The best thing about Adventure Life treks is that pretty much everything is handled for you. An English speaking guide to clue you into what you otherwise wouldn't know or notice, a porter or pack animal to help carry your belongings, a cook to prepare creative meals for you while on the trail. We got particularly lucky with our cook, Justino. Justino was certainly more than our cook - he was cook, muleteer, guide, and friend. He worked seemingly 24 hours a day.
I'm not exactly sure how Justino concocted the backcountry cuisine he came up with, but it was amazing. Every day, there was something new and delightful. One night we had lomo saltado (steak in the mountains!). Another night, he baked an incredible vegetarian dish - local peppers stuffed with cheese, quinoa, and veggies. The next night, he was able to get fresh meat from a local woman and cooked spaghetti bolognese. My favorite was the estofado de pollo, a Peruvian dish made by braising chicken in a tomato sauce enhanced with the sweetness of wine and raisins. It's served over potatoes and rice.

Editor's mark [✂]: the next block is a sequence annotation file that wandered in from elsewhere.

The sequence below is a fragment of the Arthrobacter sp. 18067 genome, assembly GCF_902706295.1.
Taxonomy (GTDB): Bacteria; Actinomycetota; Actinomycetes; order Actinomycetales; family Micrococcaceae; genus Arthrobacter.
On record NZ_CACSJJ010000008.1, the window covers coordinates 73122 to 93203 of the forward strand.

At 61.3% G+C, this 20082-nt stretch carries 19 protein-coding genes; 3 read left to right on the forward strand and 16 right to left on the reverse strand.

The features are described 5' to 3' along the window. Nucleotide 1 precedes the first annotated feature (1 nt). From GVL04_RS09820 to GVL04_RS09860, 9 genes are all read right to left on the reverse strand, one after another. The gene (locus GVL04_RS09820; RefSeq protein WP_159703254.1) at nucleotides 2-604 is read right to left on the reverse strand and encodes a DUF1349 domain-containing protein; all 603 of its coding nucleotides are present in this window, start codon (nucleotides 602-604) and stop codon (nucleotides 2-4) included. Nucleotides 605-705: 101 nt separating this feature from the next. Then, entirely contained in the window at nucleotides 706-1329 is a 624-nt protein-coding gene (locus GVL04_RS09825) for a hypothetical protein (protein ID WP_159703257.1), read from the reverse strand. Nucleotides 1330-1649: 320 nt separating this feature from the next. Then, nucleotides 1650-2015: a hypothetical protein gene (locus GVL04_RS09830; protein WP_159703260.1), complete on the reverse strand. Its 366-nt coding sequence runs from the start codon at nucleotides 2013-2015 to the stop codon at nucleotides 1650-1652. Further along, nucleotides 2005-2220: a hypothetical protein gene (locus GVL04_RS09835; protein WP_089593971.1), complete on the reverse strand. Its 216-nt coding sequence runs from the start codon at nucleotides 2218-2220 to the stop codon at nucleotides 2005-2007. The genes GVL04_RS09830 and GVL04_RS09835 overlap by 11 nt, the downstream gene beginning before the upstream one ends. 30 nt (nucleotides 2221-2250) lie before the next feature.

The highlight came when we were camping at Catatambo. Justino and Clemente (our muleteer), hiked up to Laguna Juraucocha to fish for dinner. I was a little dubious as first as to whether they would return with hands empty, but a few hours later they ambled back into camp with six rainbow trout! Justino fried them up for supper and we feasted that night.
Breakfasts were always filling and delicious. Breakfast sandwiches with egg and cheese, oatmeal, pancakes, quinoa porridge, omelettes with tomato and local cheese. Always too much food, there were plenty of leftovers. Right away, we noticed that there was a community dog or two at each of the campsites. These dogs would hang around, patiently waiting for groups to finish their breakfasts and dinners. I thought it was so sweet that all of the cooks would take the leftovers outside and give them to the dogs. And it wasn't just our group - every group did this. When I asked Justino about it, he said there was plenty for everybody. He said the dogs mostly had owners who lived up in the mountains. The dogs were there to protect the sheep and cattle, but they were smart enough to know where to go for food. Even they got to partake in the backcountry cuisine!